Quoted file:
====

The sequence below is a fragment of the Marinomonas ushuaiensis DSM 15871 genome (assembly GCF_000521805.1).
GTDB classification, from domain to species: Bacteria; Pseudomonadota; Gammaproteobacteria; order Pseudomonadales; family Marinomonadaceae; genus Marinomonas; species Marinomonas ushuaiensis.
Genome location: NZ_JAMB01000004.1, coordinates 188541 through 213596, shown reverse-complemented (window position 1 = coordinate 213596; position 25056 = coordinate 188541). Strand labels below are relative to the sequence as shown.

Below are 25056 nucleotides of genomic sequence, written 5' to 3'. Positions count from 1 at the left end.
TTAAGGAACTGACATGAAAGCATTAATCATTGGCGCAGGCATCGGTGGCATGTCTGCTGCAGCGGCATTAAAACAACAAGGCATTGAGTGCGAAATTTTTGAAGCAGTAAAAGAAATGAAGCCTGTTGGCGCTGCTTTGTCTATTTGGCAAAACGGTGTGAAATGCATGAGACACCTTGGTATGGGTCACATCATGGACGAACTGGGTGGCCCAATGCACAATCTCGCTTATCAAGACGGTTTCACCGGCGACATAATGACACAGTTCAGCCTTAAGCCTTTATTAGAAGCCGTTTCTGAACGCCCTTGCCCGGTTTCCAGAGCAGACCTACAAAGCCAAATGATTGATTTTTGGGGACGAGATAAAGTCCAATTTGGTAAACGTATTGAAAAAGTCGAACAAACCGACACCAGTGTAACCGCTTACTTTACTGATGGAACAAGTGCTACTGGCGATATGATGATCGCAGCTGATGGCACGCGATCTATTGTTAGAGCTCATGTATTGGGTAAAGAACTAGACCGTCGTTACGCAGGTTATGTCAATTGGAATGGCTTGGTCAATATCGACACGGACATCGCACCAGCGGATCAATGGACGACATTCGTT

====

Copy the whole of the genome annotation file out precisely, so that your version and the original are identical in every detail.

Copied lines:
The sequence below is a fragment of the Marinomonas ushuaiensis DSM 15871 genome (assembly GCF_000521805.1).
GTDB classification, from domain to species: Bacteria; Pseudomonadota; Gammaproteobacteria; order Pseudomonadales; family Marinomonadaceae; genus Marinomonas; species Marinomonas ushuaiensis.
Genome location: NZ_JAMB01000004.1, coordinates 188541 through 213596, shown reverse-complemented (window position 1 = coordinate 213596; position 25056 = coordinate 188541). Strand labels below are relative to the sequence as shown.

Below are 25056 nucleotides of genomic sequence, written 5' to 3'. Positions count from 1 at the left end.
TTAAGGAACTGACATGAAAGCATTAATCATTGGCGCAGGCATCGGTGGCATGTCTGCTGCAGCGGCATTAAAACAACAAGGCATTGAGTGCGAAATTTTTGAAGCAGTAAAAGAAATGAAGCCTGTTGGCGCTGCTTTGTCTATTTGGCAAAACGGTGTGAAATGCATGAGACACCTTGGTATGGGTCACATCATGGACGAACTGGGTGGCCCAATGCACAATCTCGCTTATCAAGACGGTTTCACCGGCGACATAATGACACAGTTCAGCCTTAAGCCTTTATTAGAAGCCGTTTCTGAACGCCCTTGCCCGGTTTCCAGAGCAGACCTACAAAGCCAAATGATTGATTTTTGGGGACGAGATAAAGTCCAATTTGGTAAACGTATTGAAAAAGTCGAACAAACCGACACCAGTGTAACCGCTTACTTTACTGATGGAACAAGTGCTACTGGCGATATGATGATCGCAGCTGATGGCACGCGATCTATTGTTAGAGCTCATGTATTGGGTAAAGAACTAGACCGTCGTTACGCAGGTTATGTCAATTGGAATGGCTTGGTCAATATCGACACGGACATCGCACCAGCGGATCAATGGACGACATTCGTT